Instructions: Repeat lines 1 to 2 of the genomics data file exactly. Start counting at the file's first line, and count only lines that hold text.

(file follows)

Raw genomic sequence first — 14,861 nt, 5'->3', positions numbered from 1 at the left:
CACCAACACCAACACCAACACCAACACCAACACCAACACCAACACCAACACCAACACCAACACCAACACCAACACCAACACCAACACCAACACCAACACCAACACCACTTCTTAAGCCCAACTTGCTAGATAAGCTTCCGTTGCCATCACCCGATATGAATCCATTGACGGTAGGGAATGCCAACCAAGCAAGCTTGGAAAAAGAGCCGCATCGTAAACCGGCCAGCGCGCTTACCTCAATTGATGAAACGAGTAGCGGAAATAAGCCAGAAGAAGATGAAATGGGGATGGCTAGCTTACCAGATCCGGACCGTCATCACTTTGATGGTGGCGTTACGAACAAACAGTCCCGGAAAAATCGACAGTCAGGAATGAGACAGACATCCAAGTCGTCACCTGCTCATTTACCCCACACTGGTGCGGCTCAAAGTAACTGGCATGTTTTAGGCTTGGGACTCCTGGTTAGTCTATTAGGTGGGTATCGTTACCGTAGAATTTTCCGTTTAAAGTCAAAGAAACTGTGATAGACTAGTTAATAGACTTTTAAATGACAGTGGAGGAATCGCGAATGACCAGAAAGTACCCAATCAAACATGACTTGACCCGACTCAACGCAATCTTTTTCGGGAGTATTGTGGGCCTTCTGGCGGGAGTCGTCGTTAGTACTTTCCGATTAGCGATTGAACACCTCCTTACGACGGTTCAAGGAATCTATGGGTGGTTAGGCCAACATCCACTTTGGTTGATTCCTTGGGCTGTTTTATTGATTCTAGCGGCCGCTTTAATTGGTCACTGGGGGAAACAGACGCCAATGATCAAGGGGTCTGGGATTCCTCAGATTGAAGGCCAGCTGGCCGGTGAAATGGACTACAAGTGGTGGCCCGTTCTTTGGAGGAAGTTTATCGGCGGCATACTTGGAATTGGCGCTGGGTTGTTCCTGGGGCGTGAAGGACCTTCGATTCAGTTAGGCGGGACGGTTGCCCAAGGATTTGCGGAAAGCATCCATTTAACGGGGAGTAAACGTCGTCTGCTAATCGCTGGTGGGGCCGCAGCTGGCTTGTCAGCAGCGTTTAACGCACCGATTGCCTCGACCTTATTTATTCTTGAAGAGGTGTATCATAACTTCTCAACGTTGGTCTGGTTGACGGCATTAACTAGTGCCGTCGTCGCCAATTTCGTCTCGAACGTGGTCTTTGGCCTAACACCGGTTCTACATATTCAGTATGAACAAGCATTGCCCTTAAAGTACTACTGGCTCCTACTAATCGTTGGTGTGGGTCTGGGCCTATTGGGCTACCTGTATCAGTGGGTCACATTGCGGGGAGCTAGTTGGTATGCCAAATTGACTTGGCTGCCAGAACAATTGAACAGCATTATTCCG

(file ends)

Raw genomic sequence first — 14,861 nt, 5'->3', positions numbered from 1 at the left:
CACCAACACCAACACCAACACCAACACCAACACCAACACCAACACCAACACCAACACCAACACCAACACCAACACCAACACCAACACCAACACCAACACCAACACCACTTCTTAAGCCCAACTTGCTAGATAAGCTTCCGTTGCCATCACCCGATATGAATCCATTGACGGTAGGGAATGCCAACCAAGCAAGCTTGGAAAAAGAGCCGCATCGTAAACCGGCCAGCGCGCTTACCTCAATTGATGAAACGAGTAGCGGAAATAAGCCAGAAGAAGATGAAATGGGGATGGCTAGCTTACCAGATCCGGACCGTCATCACTTTGATGGTGGCGTTACGAACAAACAGTCCCGGAAAAATCGACAGTCAGGAATGAGACAGACATCCAAGTCGTCACCTGCTCATTTACCCCACACTGGTGCGGCTCAAAGTAACTGGCATGTTTTAGGCTTGGGACTCCTGGTTAGTCTATTAGGTGGGTATCGTTACCGTAGAATTTTCCGTTTAAAGTCAAAGAAACTGTGATAGACTAGTTAATAGACTTTTAAATGACAGTGGAGGAATCGCGAATGACCAGAAAGTACCCAATCAAACATGACTTGACCCGACTCAACGCAATCTTTTTCGGGAGTATTGTGGGCCTTCTGGCGGGAGTCGTCGTTAGTACTTTCCGATTAGCGATTGAACACCTCCTTACGACGGTTCAAGGAATCTATGGGTGGTTAGGCCAACATCCACTTTGGTTGATTCCTTGGGCTGTTTTATTGATTCTAGCGGCCGCTTTAATTGGTCACTGGGGGAAACAGACGCCAATGATCAAGGGGTCTGGGATTCCTCAGATTGAAGGCCAGCTGGCCGGTGAAATGGACTACAAGTGGTGGCCCGTTCTTTGGAGGAAGTTTATCGGCGGCATACTTGGAATTGGCGCTGGGTTGTTCCTGGGGCGTGAAGGACCTTCGATTCAGTTAGGCGGGACGGTTGCCCAAGGATTTGCGGAAAGCATCCATTTAACGGGGAGTAAACGTCGTCTGCTAATCGCTGGTGGGGCCGCAGCTGGCTTGTCAGCAGCGTTTAACGCACCGATTGCCTCGACCTTATTTATTCTTGAAGAGGTGTATCATAACTTCTCAACGTTGGTCTGGTTGACGGCATTAACTAGTGCCGTCGTCGCCAATTTCGTCTCGAACGTGGTCTTTGGCCTAACACCGGTTCTACATATTCAGTATGAACAAGCATTGCCCTTAAAGTACTACTGGCTCCTACTAATCGTTGGTGTGGGTCTGGGCCTATTGGGCTACCTGTATCAGTGGGTCACATTGCGGGGAGCTAGTTGGTATGCCAAATTGACTTGGCTGCCAGAACAATTGAACAGCATTATTCCG